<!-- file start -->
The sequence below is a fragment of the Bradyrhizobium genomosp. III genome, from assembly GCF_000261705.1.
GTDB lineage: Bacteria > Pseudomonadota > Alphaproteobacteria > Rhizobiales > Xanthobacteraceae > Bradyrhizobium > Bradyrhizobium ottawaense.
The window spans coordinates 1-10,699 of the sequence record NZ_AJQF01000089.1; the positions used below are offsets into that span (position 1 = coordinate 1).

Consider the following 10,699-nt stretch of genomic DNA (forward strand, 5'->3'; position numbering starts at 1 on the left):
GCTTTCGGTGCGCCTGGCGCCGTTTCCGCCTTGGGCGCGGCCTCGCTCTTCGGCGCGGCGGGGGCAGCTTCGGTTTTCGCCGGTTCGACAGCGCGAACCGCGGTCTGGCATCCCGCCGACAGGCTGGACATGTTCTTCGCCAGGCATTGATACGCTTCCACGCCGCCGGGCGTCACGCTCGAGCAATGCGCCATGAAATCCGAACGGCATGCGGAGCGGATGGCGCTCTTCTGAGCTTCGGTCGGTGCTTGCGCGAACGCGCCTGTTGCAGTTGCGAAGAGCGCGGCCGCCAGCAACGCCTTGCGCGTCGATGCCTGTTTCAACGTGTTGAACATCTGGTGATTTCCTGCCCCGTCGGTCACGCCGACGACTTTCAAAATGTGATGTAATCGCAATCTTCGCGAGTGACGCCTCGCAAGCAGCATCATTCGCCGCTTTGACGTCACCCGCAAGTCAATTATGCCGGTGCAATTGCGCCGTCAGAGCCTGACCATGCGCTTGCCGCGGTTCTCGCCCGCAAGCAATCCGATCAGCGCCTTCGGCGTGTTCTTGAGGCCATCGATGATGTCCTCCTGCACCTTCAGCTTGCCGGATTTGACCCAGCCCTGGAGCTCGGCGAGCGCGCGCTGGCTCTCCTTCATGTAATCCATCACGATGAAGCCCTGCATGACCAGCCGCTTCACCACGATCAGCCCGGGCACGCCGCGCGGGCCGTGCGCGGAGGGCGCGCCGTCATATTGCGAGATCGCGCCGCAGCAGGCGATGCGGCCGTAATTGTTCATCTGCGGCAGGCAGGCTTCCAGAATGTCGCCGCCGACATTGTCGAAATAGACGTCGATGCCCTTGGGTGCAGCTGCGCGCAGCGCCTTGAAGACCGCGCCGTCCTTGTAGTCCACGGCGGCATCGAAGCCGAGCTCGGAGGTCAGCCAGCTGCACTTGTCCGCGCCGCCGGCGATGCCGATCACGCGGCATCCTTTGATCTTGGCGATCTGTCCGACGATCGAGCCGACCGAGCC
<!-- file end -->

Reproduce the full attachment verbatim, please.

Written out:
The sequence below is a fragment of the Bradyrhizobium genomosp. III genome, from assembly GCF_000261705.1.
GTDB lineage: Bacteria > Pseudomonadota > Alphaproteobacteria > Rhizobiales > Xanthobacteraceae > Bradyrhizobium > Bradyrhizobium ottawaense.
The window spans coordinates 1-10,699 of the sequence record NZ_AJQF01000089.1; the positions used below are offsets into that span (position 1 = coordinate 1).

Consider the following 10,699-nt stretch of genomic DNA (forward strand, 5'->3'; position numbering starts at 1 on the left):
GCTTTCGGTGCGCCTGGCGCCGTTTCCGCCTTGGGCGCGGCCTCGCTCTTCGGCGCGGCGGGGGCAGCTTCGGTTTTCGCCGGTTCGACAGCGCGAACCGCGGTCTGGCATCCCGCCGACAGGCTGGACATGTTCTTCGCCAGGCATTGATACGCTTCCACGCCGCCGGGCGTCACGCTCGAGCAATGCGCCATGAAATCCGAACGGCATGCGGAGCGGATGGCGCTCTTCTGAGCTTCGGTCGGTGCTTGCGCGAACGCGCCTGTTGCAGTTGCGAAGAGCGCGGCCGCCAGCAACGCCTTGCGCGTCGATGCCTGTTTCAACGTGTTGAACATCTGGTGATTTCCTGCCCCGTCGGTCACGCCGACGACTTTCAAAATGTGATGTAATCGCAATCTTCGCGAGTGACGCCTCGCAAGCAGCATCATTCGCCGCTTTGACGTCACCCGCAAGTCAATTATGCCGGTGCAATTGCGCCGTCAGAGCCTGACCATGCGCTTGCCGCGGTTCTCGCCCGCAAGCAATCCGATCAGCGCCTTCGGCGTGTTCTTGAGGCCATCGATGATGTCCTCCTGCACCTTCAGCTTGCCGGATTTGACCCAGCCCTGGAGCTCGGCGAGCGCGCGCTGGCTCTCCTTCATGTAATCCATCACGATGAAGCCCTGCATGACCAGCCGCTTCACCACGATCAGCCCGGGCACGCCGCGCGGGCCGTGCGCGGAGGGCGCGCCGTCATATTGCGAGATCGCGCCGCAGCAGGCGATGCGGCCGTAATTGTTCATCTGCGGCAGGCAGGCTTCCAGAATGTCGCCGCCGACATTGTCGAAATAGACGTCGATGCCCTTGGGTGCAGCTGCGCGCAGCGCCTTGAAGACCGCGCCGTCCTTGTAGTCCACGGCGGCATCGAAGCCGAGCTCGGAGGTCAGCCAGCTGCACTTGTCCGCGCCGCCGGCGATGCCGATCACGCGGCATCCTTTGATCTTGGCGATCTGTCCGACGATCGAGCCGACCGAGCC